A Map of the Universe, According to René Descartes
Cartesian vortices are *so* 17-th century.
From a young age, Frank was fascinated by maps and atlases, and the stories they contained. Finding his birthplace on the map in the endpapers of Tolkien's Lord of the Rings only increased his interest in the mystery and message of maps.
While pursuing a career in journalism, Frank started a blog called Strange Maps, as a repository for the weird and wonderful cartography he found hidden in books, posing as everyday objects and (of course) floating around the Internet.
"Each map tells a story, but the stories told by your standard atlas for school or reference are limited and literal: they show only the most practical side of the world, its geography and its political divisions. Strange Maps aims to collect and comment on maps that do everything but that - maps that show the world from a different angle".
A remit that wide allows for a steady, varied diet of maps: Frank has been writing about strange maps since 2006, published a book on the subject in 2009 and joined Big Think in 2010. Readers send in new material daily, and he keeps bumping in to cartography that is delightfully obscure, amazingly beautiful, shockingly partisan, and more.
Often regarded as the father of Western philosophy, René Descartes (1596-1650) is mostly remembered by the pithy summary of his method: Cogito, ergo sum - 'I think, therefore I am'.
Descartes shifted the philosophical debate from the question What is true, which implies a God as the ultimate guarantor of truth, to What is certain, requiring that human intellect alone sort the knowable from the unknowable.
But the cogitating Frenchman did even more than this. He also was a mathematician (developing analytic geometry) and a scientist (contributing to the field of optics), and had a thing or two to say about the cosmos as well.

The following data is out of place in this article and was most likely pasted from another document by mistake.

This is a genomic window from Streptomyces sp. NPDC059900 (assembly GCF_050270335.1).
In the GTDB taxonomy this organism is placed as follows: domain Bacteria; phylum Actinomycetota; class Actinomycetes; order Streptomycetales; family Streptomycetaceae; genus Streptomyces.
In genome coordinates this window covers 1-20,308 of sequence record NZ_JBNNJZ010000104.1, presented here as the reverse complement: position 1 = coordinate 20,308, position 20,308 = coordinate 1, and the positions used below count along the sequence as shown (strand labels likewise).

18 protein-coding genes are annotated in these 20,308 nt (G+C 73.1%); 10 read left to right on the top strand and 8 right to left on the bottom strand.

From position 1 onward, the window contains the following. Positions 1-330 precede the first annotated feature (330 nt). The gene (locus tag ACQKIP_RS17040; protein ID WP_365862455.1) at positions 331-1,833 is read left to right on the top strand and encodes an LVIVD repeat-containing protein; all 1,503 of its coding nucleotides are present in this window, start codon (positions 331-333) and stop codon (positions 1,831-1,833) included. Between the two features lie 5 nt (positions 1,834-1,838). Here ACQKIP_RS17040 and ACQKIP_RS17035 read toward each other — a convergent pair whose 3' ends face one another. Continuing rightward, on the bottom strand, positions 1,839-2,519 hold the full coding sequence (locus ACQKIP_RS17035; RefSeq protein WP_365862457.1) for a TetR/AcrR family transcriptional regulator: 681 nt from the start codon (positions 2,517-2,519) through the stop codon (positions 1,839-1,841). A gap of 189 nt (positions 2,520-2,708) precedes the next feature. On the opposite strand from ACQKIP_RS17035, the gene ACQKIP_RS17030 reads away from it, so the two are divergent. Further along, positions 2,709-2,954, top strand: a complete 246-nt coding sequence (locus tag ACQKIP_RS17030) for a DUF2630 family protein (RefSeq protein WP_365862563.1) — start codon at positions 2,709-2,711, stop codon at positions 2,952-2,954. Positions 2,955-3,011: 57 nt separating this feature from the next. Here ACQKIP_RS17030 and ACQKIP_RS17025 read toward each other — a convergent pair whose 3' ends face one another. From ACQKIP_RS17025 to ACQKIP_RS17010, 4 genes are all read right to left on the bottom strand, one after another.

This map of the universe was taken from his Principia philosophiae ('The Principles of Philosophy', 1644). The map illustrates Descartes' vortex theory of planetary motion, by which he attempts to explain the orbits of planets and comets and other celestial phenomena.
In cartesian cosmology, a vortex is a large circling band containing these planets or comets and other material particles. Our solar system and the entire universe consist of a network of interlocking vortices, which are subject to gravitational and centrifugal powers.
All matter in the universe exists in one of three elements, and the universe itself operates, mechanically and circularly, as it did when it was created by God. By placing the earth at rest within a vortex band as it circled the sun, Descartes aimed to endorse a form of heliocentrism without confronting Church doctrine, which stated that the earth rests motionless within a celestial system that revolves around it.
While this vortex theory originally was one of the most influential aspects of cartesian physics, that influence was on the wane by the mid-18th century.
Strange Maps #854
Got a strange map? Let me know at firstname.lastname@example.org.
- Boltzmann Brains are hypothetical disembodied entities with self-awareness.
- It may be more likely for a Boltzmann Brain to come into existence than the whole Universe.
- The idea highlights a paradox in thermodynamics.
What makes an excellent educator?
- When it comes to educating, says Dr. Elizabeth Alexander, a brave failure is preferable to timid success.
- Fostering an environment where one isn't afraid to fail is tantamount to learning.
- Human beings are complicated and flawed. Working with those complications and flaws leads to true knowledge.
Drinking home alone in your underwear just might be what you need to be as relaxed as the Finnish.
- Päntsdrunk is the latest trend to come out of Northern Europe and it involves drinking alone at home.
- Finnish writer Miska Rantanen outlines the philosophy in his newest book titled: Pantsdrunk: Kalsarikanni: The Finnish Path to Relaxation.
- Kalsarikänni is a word in Finnish that literally means "drinking at home and alone in your underwear."
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